Since he was traded from the Memphis Grizzlies in 2012, Rudy Gay has had been on a tumultuous ride that’s seen his reputation treated like the roadkill of each new bump in the road. After Gay was traded from the Grizz to the Toronto Raptors, Memphis went 27-11 and ended up advancing to the Western Conference Finals. Gay averaged 19.5 points per game in Toronto, but he was a loose cannon, a problem made worse by the fact that the shots he fired rarely found their mark.
Gay shot 42.5 percent in 33 games with the Raptors in 2012-13 and that number dropped to 38.8 percent in 18 games during the 2013-14 season before he was traded to the Sacramento Kings. This was the low point of Gay’s career; not only did Toronto go 41-22 after the Rudy Gay trade and lock up the third seed in the Eastern Conference, but he was being sent to one of the worst teams in the West with a labels like “inefficient” and “ball hog” attached.
But after watching his first season with the Sacramento Kings, is there a chance that Rudy Gay has been called “overrated” for so long he’s actually underrated now? And is it possible that Gay opting in and exercising a $19.3 million player option for 2014-15 is actually a good thing for the Kings? To answer that question, let’s take a look at how Gay fared in comparison to a player who produced similar numbers this year…Paul George.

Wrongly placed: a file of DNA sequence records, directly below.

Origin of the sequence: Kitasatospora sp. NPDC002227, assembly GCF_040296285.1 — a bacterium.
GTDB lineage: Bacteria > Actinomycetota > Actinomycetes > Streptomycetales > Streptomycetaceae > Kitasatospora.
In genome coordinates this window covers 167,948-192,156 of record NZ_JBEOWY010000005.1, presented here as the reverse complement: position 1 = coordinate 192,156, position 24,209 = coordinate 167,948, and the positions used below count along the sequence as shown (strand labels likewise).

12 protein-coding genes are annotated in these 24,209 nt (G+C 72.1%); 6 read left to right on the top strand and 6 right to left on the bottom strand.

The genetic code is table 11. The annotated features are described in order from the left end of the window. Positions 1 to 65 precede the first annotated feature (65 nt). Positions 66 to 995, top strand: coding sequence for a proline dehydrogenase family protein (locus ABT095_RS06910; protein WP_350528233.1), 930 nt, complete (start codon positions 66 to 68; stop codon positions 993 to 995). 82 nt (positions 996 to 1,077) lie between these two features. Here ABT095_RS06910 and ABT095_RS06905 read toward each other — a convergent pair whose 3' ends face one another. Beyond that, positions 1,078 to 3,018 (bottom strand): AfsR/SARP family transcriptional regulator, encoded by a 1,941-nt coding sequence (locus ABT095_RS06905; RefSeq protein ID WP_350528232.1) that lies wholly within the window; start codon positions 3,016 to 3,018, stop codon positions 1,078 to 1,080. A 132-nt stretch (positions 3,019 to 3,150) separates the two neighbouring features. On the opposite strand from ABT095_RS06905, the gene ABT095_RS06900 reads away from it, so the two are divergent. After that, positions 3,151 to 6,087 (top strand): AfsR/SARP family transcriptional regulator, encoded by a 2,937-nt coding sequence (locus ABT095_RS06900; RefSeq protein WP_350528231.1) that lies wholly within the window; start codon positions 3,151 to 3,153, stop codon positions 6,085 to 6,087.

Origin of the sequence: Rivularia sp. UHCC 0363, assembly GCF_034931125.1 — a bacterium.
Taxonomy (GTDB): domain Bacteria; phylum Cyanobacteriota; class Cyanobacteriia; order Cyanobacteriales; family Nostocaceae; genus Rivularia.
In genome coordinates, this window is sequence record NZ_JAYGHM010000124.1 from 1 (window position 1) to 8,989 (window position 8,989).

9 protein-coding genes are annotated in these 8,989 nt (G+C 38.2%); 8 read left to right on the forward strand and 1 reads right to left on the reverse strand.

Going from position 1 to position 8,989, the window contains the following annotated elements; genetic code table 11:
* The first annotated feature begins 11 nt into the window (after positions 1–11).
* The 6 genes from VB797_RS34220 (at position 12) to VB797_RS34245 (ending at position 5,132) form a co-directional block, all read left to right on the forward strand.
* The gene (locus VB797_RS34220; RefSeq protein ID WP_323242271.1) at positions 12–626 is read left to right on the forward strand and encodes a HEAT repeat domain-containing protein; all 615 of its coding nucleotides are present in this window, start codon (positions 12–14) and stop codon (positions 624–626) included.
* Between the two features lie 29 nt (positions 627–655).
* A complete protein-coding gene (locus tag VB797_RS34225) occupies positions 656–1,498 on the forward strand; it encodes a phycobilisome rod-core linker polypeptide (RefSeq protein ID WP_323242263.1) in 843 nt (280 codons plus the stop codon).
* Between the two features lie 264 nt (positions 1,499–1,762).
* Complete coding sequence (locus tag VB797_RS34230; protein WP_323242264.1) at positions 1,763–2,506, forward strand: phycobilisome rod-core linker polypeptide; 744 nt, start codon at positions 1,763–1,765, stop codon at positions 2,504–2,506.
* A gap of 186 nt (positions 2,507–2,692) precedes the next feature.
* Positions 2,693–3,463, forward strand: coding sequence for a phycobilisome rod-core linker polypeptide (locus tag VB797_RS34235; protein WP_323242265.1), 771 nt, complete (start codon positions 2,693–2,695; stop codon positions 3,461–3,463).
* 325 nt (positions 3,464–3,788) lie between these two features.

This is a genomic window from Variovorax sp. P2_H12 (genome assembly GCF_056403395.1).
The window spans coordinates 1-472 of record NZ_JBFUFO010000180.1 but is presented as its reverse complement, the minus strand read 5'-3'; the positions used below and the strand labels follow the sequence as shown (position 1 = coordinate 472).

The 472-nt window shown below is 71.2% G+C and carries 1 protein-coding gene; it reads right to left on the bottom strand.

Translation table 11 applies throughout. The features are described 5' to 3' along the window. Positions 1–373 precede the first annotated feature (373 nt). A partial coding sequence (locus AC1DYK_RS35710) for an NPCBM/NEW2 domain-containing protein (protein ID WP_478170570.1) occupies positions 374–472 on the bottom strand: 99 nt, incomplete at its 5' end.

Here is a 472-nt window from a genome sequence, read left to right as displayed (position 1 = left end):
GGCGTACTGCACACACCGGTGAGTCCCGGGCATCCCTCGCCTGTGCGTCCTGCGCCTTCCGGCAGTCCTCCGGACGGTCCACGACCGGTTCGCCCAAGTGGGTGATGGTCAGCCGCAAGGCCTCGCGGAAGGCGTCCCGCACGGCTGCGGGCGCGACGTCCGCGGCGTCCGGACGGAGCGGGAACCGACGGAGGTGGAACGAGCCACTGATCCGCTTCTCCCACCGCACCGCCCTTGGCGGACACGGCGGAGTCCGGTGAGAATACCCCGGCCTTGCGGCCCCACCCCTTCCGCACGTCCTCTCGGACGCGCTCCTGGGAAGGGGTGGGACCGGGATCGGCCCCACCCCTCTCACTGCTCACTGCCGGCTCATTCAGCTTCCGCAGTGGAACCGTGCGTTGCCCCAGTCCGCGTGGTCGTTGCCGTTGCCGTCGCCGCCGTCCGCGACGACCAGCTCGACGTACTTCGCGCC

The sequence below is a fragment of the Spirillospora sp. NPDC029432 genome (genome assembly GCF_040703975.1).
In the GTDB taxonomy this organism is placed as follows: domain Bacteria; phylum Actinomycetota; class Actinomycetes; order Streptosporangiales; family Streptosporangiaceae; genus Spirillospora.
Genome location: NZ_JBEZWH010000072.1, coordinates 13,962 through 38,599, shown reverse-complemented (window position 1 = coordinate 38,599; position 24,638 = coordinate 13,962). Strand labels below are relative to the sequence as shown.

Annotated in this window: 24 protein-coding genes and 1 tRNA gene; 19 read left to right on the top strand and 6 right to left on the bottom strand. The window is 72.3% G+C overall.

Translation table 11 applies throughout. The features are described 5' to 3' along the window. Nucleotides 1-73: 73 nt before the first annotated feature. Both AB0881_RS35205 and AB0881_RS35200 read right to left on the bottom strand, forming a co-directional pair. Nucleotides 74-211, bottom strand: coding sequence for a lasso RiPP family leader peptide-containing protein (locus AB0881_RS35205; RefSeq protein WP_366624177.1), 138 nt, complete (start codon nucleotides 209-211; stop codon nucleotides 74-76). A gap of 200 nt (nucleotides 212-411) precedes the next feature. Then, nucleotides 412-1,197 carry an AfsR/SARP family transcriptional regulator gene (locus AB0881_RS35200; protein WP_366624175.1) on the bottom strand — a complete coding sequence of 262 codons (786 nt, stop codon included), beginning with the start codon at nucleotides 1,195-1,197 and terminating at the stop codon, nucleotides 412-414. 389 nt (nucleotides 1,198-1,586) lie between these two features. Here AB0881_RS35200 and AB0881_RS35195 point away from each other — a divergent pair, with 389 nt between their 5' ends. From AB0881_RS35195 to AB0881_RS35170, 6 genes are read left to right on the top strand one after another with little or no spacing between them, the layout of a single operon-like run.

As you can see, the numbers are pretty comparable. Paul George definitely declined in the second half of the regular season, but overall it’s impossible to say he didn’t have a great 2013-14 campaign. Meanwhile, Gay, a guy whose reputation followed him to Sacramento, did no favors for himself in his first month with the Kings by averaging 19.5 points per game on 37.5 percent shooting. At that point, most people wrote Gay off.
And yet, after that first transition month, Gay never shot worse than 43.8 percent from the floor for the month in every month until the season ended. He peaked in January, when he averaged 21.7 points, 5.4 rebounds and 3.8 assists per game while shooting a scorching 57.5 percent from the field and 46.9 percent from three-point range.
No one should be saying Rudy Gay and Paul George are basically on the same level, since George is a far superior two-way player. Gay’s defensive rating of 107 points per 100 possessions was a full 10 points worse than George’s, and the star of the Indiana Pacers also racked up 10.8 total win shares, dwarfing Gay’s 4.8. George also posted a superior offensive rating, Player Efficiency Rating and true shooting percentage compared to Gay. Gay’s short chart also isn’t very appealing to look at:
But is Gay’s reputation as an inefficient gunner fair when George averaged 0.8 more shots per game this season than Gay, who was a full three percent better than PG from the field? Has anyone noticed that Gay’s all-around numbers don’t trail George’s by that much, yet one has the reputation of being an emerging offensive talent and the other is known as an overrated ball hog? Sacramento Kings fans should be nodding vigorously right now.
Gay shot 48 percent from the field in 55 games with the Kings and he posted the highest Player Efficiency Rating of his career (19.6). Although Sacramento has tons of issues to work out with its roster still, the small forward position might not be one of them.
He certainly still has his flaws. His defense is shabby, he’ll have his off nights and he’ll never be much of a distributor. Essentially, you won’t be winning an NBA championship with Rudy Gay as your best player. But if he’s able to put together another successful season with the Kings in 2014-15, the public perception of him being an ineffective gunslinger needs to stop. Because at this point, Gay’s reputation of being “overrated” might actually make him a little bit underrated.